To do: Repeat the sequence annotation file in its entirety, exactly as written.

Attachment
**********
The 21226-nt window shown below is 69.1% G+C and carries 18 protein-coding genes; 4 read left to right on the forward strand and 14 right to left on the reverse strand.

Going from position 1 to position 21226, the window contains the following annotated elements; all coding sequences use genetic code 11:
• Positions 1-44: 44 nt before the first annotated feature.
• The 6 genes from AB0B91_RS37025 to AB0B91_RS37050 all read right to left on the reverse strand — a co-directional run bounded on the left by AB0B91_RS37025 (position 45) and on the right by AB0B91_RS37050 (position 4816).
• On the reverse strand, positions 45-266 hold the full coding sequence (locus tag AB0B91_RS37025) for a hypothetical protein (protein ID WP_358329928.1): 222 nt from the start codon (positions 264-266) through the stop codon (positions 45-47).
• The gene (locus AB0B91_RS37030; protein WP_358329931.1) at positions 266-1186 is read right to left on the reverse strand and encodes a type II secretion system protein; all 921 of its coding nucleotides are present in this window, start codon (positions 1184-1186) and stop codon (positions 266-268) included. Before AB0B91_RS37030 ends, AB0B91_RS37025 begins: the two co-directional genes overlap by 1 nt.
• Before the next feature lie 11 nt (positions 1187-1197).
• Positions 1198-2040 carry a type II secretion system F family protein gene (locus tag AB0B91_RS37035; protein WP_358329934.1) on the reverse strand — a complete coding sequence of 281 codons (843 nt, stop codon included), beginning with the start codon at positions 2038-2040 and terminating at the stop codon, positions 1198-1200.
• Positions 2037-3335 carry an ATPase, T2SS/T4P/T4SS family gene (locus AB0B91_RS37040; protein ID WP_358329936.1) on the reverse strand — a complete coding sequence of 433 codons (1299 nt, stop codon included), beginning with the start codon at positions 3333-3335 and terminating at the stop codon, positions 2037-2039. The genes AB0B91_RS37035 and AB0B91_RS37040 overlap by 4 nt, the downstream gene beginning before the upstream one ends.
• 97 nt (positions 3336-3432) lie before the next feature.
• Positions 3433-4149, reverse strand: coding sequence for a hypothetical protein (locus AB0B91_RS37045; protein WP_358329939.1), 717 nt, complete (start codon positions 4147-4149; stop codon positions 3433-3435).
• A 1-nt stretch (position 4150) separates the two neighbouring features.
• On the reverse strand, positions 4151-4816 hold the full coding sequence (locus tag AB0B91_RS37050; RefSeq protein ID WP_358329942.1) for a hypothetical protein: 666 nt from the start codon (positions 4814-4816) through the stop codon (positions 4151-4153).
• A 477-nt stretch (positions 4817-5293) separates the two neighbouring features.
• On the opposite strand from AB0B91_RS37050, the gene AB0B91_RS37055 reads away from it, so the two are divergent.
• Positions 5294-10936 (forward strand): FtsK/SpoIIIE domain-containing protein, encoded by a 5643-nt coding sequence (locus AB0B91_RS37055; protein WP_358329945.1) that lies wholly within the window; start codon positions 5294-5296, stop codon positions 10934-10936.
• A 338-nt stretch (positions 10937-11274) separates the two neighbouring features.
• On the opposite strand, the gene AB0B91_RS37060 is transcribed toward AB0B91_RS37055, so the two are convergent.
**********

The 21226-nt window shown below is 69.1% G+C and carries 18 protein-coding genes; 4 read left to right on the forward strand and 14 right to left on the reverse strand.

Going from position 1 to position 21226, the window contains the following annotated elements; all coding sequences use genetic code 11:
• Positions 1-44: 44 nt before the first annotated feature.
• The 6 genes from AB0B91_RS37025 to AB0B91_RS37050 all read right to left on the reverse strand — a co-directional run bounded on the left by AB0B91_RS37025 (position 45) and on the right by AB0B91_RS37050 (position 4816).
• On the reverse strand, positions 45-266 hold the full coding sequence (locus tag AB0B91_RS37025) for a hypothetical protein (protein ID WP_358329928.1): 222 nt from the start codon (positions 264-266) through the stop codon (positions 45-47).
• The gene (locus AB0B91_RS37030; protein WP_358329931.1) at positions 266-1186 is read right to left on the reverse strand and encodes a type II secretion system protein; all 921 of its coding nucleotides are present in this window, start codon (positions 1184-1186) and stop codon (positions 266-268) included. Before AB0B91_RS37030 ends, AB0B91_RS37025 begins: the two co-directional genes overlap by 1 nt.
• Before the next feature lie 11 nt (positions 1187-1197).
• Positions 1198-2040 carry a type II secretion system F family protein gene (locus tag AB0B91_RS37035; protein WP_358329934.1) on the reverse strand — a complete coding sequence of 281 codons (843 nt, stop codon included), beginning with the start codon at positions 2038-2040 and terminating at the stop codon, positions 1198-1200.
• Positions 2037-3335 carry an ATPase, T2SS/T4P/T4SS family gene (locus AB0B91_RS37040; protein ID WP_358329936.1) on the reverse strand — a complete coding sequence of 433 codons (1299 nt, stop codon included), beginning with the start codon at positions 3333-3335 and terminating at the stop codon, positions 2037-2039. The genes AB0B91_RS37035 and AB0B91_RS37040 overlap by 4 nt, the downstream gene beginning before the upstream one ends.
• 97 nt (positions 3336-3432) lie before the next feature.
• Positions 3433-4149, reverse strand: coding sequence for a hypothetical protein (locus AB0B91_RS37045; protein WP_358329939.1), 717 nt, complete (start codon positions 4147-4149; stop codon positions 3433-3435).
• A 1-nt stretch (position 4150) separates the two neighbouring features.
• On the reverse strand, positions 4151-4816 hold the full coding sequence (locus tag AB0B91_RS37050; RefSeq protein ID WP_358329942.1) for a hypothetical protein: 666 nt from the start codon (positions 4814-4816) through the stop codon (positions 4151-4153).
• A 477-nt stretch (positions 4817-5293) separates the two neighbouring features.
• On the opposite strand from AB0B91_RS37050, the gene AB0B91_RS37055 reads away from it, so the two are divergent.
• Positions 5294-10936 (forward strand): FtsK/SpoIIIE domain-containing protein, encoded by a 5643-nt coding sequence (locus AB0B91_RS37055; protein WP_358329945.1) that lies wholly within the window; start codon positions 5294-5296, stop codon positions 10934-10936.
• A 338-nt stretch (positions 10937-11274) separates the two neighbouring features.
• On the opposite strand, the gene AB0B91_RS37060 is transcribed toward AB0B91_RS37055, so the two are convergent.